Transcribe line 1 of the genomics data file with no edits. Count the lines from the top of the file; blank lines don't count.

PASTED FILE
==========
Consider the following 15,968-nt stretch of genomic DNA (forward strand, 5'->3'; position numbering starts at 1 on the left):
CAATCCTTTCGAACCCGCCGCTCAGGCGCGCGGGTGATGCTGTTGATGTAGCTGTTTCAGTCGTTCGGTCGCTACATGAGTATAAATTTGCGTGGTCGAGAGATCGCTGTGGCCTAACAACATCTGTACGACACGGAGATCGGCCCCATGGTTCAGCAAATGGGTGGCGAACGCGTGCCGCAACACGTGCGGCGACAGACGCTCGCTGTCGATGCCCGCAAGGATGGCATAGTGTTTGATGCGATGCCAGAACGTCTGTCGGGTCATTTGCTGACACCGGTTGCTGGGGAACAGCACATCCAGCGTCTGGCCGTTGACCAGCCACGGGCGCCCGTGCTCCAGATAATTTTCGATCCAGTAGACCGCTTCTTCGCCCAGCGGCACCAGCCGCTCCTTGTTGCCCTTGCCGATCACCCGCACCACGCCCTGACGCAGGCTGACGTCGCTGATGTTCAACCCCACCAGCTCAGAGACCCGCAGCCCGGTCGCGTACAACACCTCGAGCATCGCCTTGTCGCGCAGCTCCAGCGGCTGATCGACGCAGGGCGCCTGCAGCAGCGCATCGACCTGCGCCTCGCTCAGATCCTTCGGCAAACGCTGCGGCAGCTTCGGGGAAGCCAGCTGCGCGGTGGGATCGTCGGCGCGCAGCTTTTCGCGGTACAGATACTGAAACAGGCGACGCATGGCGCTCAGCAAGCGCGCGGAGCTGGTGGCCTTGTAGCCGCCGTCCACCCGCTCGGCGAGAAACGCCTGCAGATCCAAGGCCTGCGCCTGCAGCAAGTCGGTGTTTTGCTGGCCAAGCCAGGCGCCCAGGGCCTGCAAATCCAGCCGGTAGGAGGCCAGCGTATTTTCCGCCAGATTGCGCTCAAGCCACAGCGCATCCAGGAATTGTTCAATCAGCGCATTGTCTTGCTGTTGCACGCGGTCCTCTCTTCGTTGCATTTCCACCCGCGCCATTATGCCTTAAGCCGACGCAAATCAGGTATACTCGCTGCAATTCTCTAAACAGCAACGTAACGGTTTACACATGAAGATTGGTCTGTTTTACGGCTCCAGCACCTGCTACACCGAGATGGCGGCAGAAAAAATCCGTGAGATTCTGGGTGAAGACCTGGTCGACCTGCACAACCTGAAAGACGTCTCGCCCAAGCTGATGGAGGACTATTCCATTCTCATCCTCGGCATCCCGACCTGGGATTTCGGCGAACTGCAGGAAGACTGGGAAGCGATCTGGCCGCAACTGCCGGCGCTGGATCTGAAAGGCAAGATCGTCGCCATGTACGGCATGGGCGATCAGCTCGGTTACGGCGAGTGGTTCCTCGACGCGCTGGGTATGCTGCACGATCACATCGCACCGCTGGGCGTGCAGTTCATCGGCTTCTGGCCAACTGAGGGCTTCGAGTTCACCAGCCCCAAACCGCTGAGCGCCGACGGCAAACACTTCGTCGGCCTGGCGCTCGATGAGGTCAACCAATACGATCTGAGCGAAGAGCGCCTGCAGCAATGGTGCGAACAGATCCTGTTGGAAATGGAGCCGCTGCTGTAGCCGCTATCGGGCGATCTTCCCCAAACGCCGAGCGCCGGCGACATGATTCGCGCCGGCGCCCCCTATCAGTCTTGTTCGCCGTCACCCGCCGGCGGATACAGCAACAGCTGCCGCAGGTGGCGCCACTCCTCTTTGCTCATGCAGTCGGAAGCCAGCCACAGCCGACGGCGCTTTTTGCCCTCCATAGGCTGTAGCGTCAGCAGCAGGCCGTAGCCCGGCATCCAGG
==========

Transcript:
Consider the following 15,968-nt stretch of genomic DNA (forward strand, 5'->3'; position numbering starts at 1 on the left):